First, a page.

“Dad…Shit happens! And when you feel it coming, chuckle, call your Dad and hope he knows how to clean it up!”
Thanks Dad. For all the messes you kept me from making, and all the messes you helped me clean up because life can be messy and sometimes you just have to chuckle and learn to lean on the people that love you.
HAPPY FATHER’S DAY to all you Dads!!!

Monday, April 19, 2010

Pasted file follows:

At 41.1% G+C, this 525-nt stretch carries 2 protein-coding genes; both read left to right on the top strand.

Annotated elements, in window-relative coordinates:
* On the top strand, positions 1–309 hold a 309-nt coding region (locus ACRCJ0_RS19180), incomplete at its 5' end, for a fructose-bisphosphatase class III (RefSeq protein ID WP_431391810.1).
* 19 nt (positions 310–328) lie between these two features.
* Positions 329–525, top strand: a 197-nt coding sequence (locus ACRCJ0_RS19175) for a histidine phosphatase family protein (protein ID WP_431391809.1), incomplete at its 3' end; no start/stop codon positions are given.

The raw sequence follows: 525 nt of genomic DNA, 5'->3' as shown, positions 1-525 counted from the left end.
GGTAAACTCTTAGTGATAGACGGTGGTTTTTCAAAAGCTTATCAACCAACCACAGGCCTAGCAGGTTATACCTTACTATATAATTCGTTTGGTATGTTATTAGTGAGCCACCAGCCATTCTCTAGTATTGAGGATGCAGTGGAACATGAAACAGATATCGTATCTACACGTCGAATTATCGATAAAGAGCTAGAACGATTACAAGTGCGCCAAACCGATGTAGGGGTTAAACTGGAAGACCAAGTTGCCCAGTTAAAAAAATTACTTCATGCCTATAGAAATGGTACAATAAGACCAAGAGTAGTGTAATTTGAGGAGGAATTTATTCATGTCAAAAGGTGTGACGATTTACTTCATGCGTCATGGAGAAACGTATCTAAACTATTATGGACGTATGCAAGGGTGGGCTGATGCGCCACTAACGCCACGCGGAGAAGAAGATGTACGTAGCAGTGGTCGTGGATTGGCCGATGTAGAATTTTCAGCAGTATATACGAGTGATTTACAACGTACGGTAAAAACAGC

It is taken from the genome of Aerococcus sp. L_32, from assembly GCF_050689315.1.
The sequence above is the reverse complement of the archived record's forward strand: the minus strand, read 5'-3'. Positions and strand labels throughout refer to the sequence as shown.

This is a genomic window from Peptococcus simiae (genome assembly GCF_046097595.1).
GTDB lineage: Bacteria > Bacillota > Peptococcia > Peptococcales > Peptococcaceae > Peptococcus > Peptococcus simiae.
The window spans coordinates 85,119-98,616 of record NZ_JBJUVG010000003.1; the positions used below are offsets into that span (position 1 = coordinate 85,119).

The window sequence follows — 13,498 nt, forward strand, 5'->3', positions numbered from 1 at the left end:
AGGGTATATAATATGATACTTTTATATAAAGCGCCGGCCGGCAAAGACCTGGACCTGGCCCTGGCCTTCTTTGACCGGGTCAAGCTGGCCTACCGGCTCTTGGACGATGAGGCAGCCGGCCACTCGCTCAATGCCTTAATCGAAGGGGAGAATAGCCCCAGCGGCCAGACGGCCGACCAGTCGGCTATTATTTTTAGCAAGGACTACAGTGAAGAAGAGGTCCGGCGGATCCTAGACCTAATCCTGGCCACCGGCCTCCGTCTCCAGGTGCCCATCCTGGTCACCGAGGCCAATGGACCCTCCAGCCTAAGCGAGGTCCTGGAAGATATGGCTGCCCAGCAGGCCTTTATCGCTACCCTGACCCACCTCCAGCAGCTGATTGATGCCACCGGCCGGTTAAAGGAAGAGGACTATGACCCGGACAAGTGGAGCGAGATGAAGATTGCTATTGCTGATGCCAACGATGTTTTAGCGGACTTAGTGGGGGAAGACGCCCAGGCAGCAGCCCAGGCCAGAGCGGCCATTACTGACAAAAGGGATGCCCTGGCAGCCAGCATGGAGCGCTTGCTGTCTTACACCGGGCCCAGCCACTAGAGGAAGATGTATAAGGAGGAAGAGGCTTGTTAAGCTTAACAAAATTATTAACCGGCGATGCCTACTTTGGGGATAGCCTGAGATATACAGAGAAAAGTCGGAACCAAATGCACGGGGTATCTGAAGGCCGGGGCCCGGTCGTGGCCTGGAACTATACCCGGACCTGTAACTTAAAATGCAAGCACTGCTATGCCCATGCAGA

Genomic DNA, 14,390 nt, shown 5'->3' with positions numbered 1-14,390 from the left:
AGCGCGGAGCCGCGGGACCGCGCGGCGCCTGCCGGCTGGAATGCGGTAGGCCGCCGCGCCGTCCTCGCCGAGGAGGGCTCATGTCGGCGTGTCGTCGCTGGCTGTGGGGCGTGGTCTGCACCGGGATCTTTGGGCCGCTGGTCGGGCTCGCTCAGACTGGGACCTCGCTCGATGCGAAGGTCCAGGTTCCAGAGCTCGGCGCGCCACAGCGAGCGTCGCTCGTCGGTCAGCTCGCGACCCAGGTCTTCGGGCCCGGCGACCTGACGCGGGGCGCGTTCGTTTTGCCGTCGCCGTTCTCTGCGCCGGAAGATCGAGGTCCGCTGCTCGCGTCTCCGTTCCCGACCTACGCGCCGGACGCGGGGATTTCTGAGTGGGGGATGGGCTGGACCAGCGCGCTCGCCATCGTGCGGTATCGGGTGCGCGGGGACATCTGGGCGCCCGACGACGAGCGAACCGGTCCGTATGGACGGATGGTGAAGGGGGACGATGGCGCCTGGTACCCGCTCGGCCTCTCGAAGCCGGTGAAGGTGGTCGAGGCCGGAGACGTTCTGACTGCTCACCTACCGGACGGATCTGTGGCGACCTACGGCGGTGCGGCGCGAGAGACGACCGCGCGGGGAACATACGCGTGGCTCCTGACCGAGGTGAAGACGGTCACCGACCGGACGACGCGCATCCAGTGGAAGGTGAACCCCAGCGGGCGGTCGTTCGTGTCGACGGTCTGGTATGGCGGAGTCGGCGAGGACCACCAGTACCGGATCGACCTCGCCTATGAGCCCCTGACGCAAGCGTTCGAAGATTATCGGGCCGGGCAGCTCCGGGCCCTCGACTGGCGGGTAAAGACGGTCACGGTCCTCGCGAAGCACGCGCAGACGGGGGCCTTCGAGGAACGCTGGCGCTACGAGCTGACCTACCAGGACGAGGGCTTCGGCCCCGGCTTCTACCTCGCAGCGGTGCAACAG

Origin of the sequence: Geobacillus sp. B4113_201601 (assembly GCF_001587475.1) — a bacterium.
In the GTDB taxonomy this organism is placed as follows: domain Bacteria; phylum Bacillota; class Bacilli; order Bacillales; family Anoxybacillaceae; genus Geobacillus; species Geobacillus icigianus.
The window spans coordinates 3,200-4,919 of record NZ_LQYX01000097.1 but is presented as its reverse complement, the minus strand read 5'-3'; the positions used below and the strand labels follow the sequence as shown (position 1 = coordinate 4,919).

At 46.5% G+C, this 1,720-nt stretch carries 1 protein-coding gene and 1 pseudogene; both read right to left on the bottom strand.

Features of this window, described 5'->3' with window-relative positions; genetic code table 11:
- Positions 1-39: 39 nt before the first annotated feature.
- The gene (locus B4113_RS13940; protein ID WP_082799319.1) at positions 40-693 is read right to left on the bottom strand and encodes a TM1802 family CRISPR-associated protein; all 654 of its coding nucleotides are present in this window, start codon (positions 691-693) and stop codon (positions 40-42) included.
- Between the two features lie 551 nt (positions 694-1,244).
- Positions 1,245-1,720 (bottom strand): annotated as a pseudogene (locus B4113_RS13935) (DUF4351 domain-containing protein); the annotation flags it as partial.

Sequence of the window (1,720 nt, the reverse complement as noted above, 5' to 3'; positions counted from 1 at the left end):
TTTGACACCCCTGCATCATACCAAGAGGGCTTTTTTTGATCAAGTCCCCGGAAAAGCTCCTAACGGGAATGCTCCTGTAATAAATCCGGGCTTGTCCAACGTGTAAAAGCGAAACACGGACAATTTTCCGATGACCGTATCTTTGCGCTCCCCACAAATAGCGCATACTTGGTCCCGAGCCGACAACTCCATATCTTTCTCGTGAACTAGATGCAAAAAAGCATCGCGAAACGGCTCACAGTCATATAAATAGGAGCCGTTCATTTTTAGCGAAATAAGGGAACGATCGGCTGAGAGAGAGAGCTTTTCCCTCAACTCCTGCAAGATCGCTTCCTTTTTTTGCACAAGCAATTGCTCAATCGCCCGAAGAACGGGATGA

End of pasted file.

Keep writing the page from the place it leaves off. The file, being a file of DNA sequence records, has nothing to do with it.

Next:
If you are a FaceBook user, you may be victim to the most heinous crime of the century and you probably enjoyed it. Somehow, someway, the deft little code monkeys (inside joke that I stole from a great big code monkey) at FaceBook (FB from now on) managed to write something that was once thought to be impossible. The code monkeys (actually not real monkeys, because that would be creepy, but rather cyber geeks chained to their cubicles, fed Doritos once an hour, and given inter-venous Red Bull) have incorporated real, honest-to-goodness crack cocaine into miniature programs called applications (they use the cute “app” abbreviation much like the cyber drug lords at Apple use for their synthetic narcotic, iCrack and the meth-heads at enMotion use a fruit based drug called the Crackberry) These tiny little “programs” are disguised as tiny little programs that have cute little furry animals, or cyber people working on farms or in cafes, or Medieval Vampire Mobsters who do nothing but amass friends and money and beat each other up. These “apps” may seem mundane and simple at first, but the slowly drag you in with promises of fun and friends and ways to grow your little empire of bliss. But much like crack (and porn, ironically), soon you find yourself devoting every waking moment to amassing enough points to “level up” so you can get a new stove, a new type of pet/crop, or a new weapon that decimates all players in the vicinity of Iceland (a FB user recently used this weapon, called ASH HOLE). Finally, your wife walks in on you foaming at the mouth, slapping the veins on your arm, crying in agony, as your FB shows that your “apps” cannot be accessed today because of system maintenance. Those damn code monkeys are hard at work screwing with your high, and its time for you to take back your life and resume playing World of WarCraft until three in the morning.